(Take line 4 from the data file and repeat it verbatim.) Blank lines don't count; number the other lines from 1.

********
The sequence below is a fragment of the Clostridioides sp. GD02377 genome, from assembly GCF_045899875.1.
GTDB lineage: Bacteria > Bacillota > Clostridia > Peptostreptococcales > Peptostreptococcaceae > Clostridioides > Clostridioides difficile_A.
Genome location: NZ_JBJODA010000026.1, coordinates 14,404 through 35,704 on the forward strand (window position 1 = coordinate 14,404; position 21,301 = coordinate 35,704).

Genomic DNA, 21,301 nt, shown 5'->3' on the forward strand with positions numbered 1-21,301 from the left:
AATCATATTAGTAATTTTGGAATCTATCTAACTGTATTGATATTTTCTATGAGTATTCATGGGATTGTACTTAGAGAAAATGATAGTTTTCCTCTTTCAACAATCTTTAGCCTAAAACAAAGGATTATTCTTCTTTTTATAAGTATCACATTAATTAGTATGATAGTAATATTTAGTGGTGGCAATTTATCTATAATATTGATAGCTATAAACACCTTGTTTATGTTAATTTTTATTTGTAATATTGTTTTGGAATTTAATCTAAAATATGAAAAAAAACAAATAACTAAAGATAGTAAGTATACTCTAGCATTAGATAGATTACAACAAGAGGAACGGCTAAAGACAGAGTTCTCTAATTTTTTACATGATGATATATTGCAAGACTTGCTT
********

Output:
Genomic DNA, 21,301 nt, shown 5'->3' on the forward strand with positions numbered 1-21,301 from the left: